8. High turnover of key staff at the subject company.

    If you are worried about the impact on your practice of clients or suppliers going under and want to talk this through then please do contact me in confidence on 07834 380290.

  3. Maggie

    May 29, 2009

    I am a client. I’ve just had a very bad experience with someone who claimed to be an architect. I stupidly imagined that architects were professional, trustworthy and conscientious. To cut a long story short, after he’d done some drawings, and before I’d received planning permission, he sent me a bill for £3,000 which I paid by return of post. I now have no planning permission and am £3,000 out of pocket. I’d like to employ another architect but now that I know there are cowboy architects as well as cowboy builders I am reluctant to do so, especially when RIBA do not have a search facility where I can check the credentials of anyone who calls themselves an architect.

  4. Richard Brindley

    June 3, 2009

    In response to Maggie’s comment about “cowboy architects”, if you feel that your architect has been negligent or let you down, do contact the RIBA Information Centre (Tel: 0906-3020-400 or email: If your architect is a chartered member of the RIBA, the RIBA will investigate your claim and will take action on any professional conduct issues of its members. If your architect is not chartered, but only registered with the Architects Registration Board (ARB), the RIBA will refer your complaint to the ARB.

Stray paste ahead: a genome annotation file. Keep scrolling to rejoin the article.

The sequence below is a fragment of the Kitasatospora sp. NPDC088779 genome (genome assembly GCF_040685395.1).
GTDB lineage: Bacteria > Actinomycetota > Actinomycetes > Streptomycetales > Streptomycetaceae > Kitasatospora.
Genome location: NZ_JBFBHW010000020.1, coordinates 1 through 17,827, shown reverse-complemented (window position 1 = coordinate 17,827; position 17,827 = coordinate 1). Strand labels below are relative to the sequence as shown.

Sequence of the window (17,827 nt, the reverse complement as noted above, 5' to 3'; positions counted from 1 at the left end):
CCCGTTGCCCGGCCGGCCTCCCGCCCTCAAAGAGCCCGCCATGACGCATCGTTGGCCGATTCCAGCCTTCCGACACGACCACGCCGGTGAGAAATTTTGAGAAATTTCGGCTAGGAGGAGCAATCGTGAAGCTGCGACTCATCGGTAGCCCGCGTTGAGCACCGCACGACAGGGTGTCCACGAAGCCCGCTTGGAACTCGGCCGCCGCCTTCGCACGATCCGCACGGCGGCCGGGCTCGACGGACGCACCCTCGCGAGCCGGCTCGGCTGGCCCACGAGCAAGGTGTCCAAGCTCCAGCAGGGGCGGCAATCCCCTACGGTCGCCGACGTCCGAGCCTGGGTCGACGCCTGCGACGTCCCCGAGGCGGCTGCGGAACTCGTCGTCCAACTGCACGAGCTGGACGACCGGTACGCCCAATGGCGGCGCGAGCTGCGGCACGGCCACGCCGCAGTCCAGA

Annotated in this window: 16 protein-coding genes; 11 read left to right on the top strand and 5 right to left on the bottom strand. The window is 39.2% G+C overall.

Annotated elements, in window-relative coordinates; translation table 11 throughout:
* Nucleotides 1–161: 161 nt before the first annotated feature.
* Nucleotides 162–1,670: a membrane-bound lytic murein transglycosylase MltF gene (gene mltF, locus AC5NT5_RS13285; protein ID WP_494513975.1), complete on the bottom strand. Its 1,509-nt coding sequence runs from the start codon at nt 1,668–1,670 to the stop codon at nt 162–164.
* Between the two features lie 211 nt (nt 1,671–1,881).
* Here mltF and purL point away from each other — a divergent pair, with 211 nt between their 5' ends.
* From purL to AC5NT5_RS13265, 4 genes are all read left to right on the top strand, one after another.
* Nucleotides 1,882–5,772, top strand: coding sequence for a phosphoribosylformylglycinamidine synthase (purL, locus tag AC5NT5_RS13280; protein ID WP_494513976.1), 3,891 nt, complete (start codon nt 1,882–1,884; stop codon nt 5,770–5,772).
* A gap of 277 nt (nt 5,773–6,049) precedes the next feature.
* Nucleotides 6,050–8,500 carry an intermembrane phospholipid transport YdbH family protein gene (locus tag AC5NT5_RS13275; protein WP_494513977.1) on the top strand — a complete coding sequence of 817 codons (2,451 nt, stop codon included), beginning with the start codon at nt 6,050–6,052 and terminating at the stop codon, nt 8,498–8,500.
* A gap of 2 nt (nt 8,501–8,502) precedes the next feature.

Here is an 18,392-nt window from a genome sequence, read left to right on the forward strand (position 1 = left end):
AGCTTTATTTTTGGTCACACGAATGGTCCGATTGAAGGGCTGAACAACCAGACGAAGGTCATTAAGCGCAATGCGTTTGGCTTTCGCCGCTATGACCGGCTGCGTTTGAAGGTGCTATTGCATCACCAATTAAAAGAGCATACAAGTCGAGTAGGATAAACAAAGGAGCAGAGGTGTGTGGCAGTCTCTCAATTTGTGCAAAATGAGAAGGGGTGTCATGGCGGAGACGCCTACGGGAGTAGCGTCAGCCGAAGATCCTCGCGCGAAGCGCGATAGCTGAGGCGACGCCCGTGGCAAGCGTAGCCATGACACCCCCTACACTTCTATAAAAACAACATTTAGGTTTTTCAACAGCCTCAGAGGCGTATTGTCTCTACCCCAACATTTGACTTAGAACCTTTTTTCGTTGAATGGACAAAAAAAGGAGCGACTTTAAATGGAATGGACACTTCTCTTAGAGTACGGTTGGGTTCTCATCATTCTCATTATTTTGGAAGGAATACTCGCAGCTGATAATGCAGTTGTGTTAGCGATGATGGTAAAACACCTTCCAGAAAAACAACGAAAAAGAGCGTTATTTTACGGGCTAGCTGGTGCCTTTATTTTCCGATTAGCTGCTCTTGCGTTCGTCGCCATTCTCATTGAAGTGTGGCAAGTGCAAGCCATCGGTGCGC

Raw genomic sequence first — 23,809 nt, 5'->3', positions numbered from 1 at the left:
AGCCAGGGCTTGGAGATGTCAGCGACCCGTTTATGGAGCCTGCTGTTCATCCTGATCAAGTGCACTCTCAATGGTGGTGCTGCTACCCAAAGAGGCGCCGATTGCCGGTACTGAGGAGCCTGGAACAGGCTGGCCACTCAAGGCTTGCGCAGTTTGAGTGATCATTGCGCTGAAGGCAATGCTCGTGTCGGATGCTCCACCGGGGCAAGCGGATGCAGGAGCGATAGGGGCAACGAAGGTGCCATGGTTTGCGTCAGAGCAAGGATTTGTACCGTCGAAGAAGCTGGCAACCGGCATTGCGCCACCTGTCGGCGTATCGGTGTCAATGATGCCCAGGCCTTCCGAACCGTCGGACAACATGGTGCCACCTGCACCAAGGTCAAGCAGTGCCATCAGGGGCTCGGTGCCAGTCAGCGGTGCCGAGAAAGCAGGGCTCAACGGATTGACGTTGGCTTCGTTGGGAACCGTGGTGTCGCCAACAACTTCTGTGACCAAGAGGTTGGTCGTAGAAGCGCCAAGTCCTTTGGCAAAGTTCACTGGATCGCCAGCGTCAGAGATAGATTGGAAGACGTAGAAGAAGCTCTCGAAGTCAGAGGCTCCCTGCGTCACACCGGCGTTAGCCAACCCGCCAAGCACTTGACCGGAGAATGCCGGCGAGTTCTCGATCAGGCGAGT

The RIBA does has a search facility for all RIBA chartered members and chartered practices and the RIBA Information Centre can assist you with this.

    Architects can not (or should not!) guarantee obtaing planning approval for you, as this is outside of their direct control and is a decision of your local authority.

    Sorry that your experience of arhcitects has not (so far) been a happy one -but the RIBA is able to assist clients on these matters -do contact us!

    Richard Brindley
    Exec Director RIBA Professional Services

  5. Interesting to read Maggie’s post, maybe another brick on the wall spelling that either the public don’t know what the architects (have to) do or that architects fail to explain what they (have to) do to the public. There is obviously a gap there somewhere.

    I have been practising as a sole practioner for three years now and I have already had many clients coming to me after they had bad experiences with architects or “architects”; they could’t tell the difference and they didn’t actually care to know the difference. As far as my clients were concerned those design professionals were definitely architects. And it is often TV programmes like Grand Designs that become the reference point for what an architect is supposed to be doing; Grand Designs is not real life funnily enough, it is our responsibility ultimately to explain our services properly.

    And oh, great advice about how to deal with problem payers too; still valid after all those years. Timeless.